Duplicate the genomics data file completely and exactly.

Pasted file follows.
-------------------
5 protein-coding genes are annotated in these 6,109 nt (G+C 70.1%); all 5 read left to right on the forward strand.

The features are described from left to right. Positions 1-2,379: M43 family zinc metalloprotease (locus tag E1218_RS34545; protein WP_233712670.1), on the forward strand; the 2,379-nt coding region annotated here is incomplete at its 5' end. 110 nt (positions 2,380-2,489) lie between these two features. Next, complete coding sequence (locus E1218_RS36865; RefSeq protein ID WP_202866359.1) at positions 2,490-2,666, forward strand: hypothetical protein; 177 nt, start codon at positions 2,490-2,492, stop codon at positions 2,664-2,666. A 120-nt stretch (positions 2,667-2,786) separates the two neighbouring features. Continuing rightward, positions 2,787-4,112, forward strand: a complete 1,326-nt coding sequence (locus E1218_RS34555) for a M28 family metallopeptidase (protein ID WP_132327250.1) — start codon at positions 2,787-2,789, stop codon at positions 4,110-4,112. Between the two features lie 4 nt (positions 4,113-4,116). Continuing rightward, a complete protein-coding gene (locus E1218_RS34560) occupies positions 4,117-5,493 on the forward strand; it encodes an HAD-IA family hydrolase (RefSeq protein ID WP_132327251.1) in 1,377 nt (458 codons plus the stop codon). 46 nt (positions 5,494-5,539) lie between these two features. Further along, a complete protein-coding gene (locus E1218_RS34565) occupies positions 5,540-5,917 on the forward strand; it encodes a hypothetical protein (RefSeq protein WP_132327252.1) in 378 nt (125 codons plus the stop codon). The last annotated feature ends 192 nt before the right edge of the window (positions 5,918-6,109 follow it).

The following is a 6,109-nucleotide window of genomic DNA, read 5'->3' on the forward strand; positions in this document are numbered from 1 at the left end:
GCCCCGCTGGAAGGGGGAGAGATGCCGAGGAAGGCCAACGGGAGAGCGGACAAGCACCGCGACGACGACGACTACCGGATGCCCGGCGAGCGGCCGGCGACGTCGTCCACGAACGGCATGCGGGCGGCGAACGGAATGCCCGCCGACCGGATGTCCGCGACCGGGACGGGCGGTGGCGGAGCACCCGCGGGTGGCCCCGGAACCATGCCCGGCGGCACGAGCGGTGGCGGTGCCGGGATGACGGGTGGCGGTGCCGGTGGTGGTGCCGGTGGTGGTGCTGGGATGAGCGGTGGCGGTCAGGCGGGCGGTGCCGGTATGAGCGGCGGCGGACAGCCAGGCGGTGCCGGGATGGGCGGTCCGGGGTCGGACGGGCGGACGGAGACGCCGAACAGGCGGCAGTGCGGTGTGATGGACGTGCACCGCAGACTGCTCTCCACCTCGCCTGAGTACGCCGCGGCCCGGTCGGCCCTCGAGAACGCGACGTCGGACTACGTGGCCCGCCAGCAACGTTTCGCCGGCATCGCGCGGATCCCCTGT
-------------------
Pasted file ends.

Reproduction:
5 protein-coding genes are annotated in these 6,109 nt (G+C 70.1%); all 5 read left to right on the forward strand.

The features are described from left to right. Positions 1-2,379: M43 family zinc metalloprotease (locus tag E1218_RS34545; protein WP_233712670.1), on the forward strand; the 2,379-nt coding region annotated here is incomplete at its 5' end. 110 nt (positions 2,380-2,489) lie between these two features. Next, complete coding sequence (locus E1218_RS36865; RefSeq protein ID WP_202866359.1) at positions 2,490-2,666, forward strand: hypothetical protein; 177 nt, start codon at positions 2,490-2,492, stop codon at positions 2,664-2,666. A 120-nt stretch (positions 2,667-2,786) separates the two neighbouring features. Continuing rightward, positions 2,787-4,112, forward strand: a complete 1,326-nt coding sequence (locus E1218_RS34555) for a M28 family metallopeptidase (protein ID WP_132327250.1) — start codon at positions 2,787-2,789, stop codon at positions 4,110-4,112. Between the two features lie 4 nt (positions 4,113-4,116). Continuing rightward, a complete protein-coding gene (locus E1218_RS34560) occupies positions 4,117-5,493 on the forward strand; it encodes an HAD-IA family hydrolase (RefSeq protein ID WP_132327251.1) in 1,377 nt (458 codons plus the stop codon). 46 nt (positions 5,494-5,539) lie between these two features. Further along, a complete protein-coding gene (locus E1218_RS34565) occupies positions 5,540-5,917 on the forward strand; it encodes a hypothetical protein (RefSeq protein WP_132327252.1) in 378 nt (125 codons plus the stop codon). The last annotated feature ends 192 nt before the right edge of the window (positions 5,918-6,109 follow it).

The following is a 6,109-nucleotide window of genomic DNA, read 5'->3' on the forward strand; positions in this document are numbered from 1 at the left end:
GCCCCGCTGGAAGGGGGAGAGATGCCGAGGAAGGCCAACGGGAGAGCGGACAAGCACCGCGACGACGACGACTACCGGATGCCCGGCGAGCGGCCGGCGACGTCGTCCACGAACGGCATGCGGGCGGCGAACGGAATGCCCGCCGACCGGATGTCCGCGACCGGGACGGGCGGTGGCGGAGCACCCGCGGGTGGCCCCGGAACCATGCCCGGCGGCACGAGCGGTGGCGGTGCCGGGATGACGGGTGGCGGTGCCGGTGGTGGTGCCGGTGGTGGTGCTGGGATGAGCGGTGGCGGTCAGGCGGGCGGTGCCGGTATGAGCGGCGGCGGACAGCCAGGCGGTGCCGGGATGGGCGGTCCGGGGTCGGACGGGCGGACGGAGACGCCGAACAGGCGGCAGTGCGGTGTGATGGACGTGCACCGCAGACTGCTCTCCACCTCGCCTGAGTACGCCGCGGCCCGGTCGGCCCTCGAGAACGCGACGTCGGACTACGTGGCCCGCCAGCAACGTTTCGCCGGCATCGCGCGGATCCCCTGT